5 Things That Will Surprise You About Women In The Revolutionary War

5 Things That Will Surprise You About Women In The Revolutionary War

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  • BY: Sofia Ganzemuller
  • 1.
  • Inevitably, some women were going to have the desire to help in a drastic way, and what better way to do it than actually fight in the revolution? This sounds like a good plan, but women weren't allowed to serve as soldiers, therefore, they changed their names and clothing, hoping not to get caught. Deborah Samson was a prime example, being one of the first women to serve as a man in the Continental Army. She named herself " Robert Shurtleff" and went about her duties that she performed just as well as any other man. She eventually was discovered and honorably discharged.
  • When women served as soldiers, they hid their identity and dressed as men.
  • Believe it or not, Paul Revere wasn't the only "Midnight Rider." A woman, attempting to aid the militia of British armed forces rode her horse on April 26, 1777. Being the only KNOWN women to perform such a heroic act, her efforts are still lauded today. She rode twice the length of Mr. Paul Revere (40 miles) and was only sixteen years old! Little was spoken of her achievement, but she definitely spoke for the women wanting to make a difference in the Revolution and fight for their freedom.
  • 2.
  • A woman Paul Revere? Yes!
  • 3.
  • Since fighting in the war wasn't technically an option for most women, they helped in other ways. A dramatic way was to stop buying British items completely. Why should they send any money over to the nurturing "Mother Country?" Women joined forces and started sewing ALL of their own clothes along with their children's. They baked their food supply, and anything else that was needed was hand-made. All in all, this was an incredibly smart idea. It was a silent but deadly approach. It slowly took Britain's income away, and they weren't realizing until much later.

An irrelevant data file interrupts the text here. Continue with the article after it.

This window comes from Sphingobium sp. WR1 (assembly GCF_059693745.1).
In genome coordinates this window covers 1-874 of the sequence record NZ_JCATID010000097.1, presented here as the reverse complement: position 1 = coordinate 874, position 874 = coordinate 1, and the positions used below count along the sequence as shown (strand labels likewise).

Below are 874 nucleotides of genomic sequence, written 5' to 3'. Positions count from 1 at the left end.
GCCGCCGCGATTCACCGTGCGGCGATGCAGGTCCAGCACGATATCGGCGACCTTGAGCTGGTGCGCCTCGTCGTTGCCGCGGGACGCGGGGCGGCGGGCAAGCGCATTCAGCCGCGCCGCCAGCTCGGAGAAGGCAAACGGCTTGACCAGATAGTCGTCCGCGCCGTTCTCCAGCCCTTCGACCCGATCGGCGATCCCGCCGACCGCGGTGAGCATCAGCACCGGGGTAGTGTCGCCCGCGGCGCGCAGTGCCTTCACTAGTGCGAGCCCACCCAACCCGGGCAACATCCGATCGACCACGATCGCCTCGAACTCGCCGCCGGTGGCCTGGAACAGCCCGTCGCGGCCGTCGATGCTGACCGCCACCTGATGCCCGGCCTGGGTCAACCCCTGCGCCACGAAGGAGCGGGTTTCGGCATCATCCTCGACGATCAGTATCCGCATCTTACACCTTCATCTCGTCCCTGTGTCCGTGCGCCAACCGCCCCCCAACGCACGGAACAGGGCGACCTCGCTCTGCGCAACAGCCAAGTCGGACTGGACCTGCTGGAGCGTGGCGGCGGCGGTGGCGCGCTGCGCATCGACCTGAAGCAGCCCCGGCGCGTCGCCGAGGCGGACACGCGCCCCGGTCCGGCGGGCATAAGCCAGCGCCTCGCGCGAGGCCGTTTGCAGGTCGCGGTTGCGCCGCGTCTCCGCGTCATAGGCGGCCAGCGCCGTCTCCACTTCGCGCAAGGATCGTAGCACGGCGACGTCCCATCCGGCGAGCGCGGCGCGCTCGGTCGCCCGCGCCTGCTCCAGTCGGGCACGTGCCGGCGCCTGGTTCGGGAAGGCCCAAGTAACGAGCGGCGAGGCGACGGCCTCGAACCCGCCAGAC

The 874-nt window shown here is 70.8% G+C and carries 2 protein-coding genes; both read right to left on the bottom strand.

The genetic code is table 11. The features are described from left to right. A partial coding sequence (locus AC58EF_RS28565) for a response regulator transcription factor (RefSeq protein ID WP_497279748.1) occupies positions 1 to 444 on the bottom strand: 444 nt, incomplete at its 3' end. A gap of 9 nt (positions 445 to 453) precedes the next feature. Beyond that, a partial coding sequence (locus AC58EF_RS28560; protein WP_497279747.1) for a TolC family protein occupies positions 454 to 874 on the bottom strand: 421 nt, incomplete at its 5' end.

• Many Patriot women boycotted British goods, and made their own necessities.
  • 4.
  • Spies weren't just men if that's what you're thinking. Women sometimes made better spies only because they're unsuspecting innocent. Females helped in various ways undercover. Some were sent to England, and others stayed in the colonies. Women wanted to do all they could to assist the Continental Army, and this was one of the biggest aids provided (besides actually dying). Women were dedicated and determined to be impeccable undercover spies. And most of the time, they succeeded.
  • Women were spies!
  • 5.
  • Women did in fact replace their husbands in war! If they tried to enlist, it was illegal, however, when their husbands died, women were allowed to take their place! Many women did do this. As their husbands died from malnutrition or bullets, they stepped right in ready to fight for freedom. One of the only reasons the generals allowed this, was because the Continental Army was running low on soldiers. (most died, and some left before their term was over for various reasons.) These women filled in for the men once fighting.
  • Women took their husbands' places?
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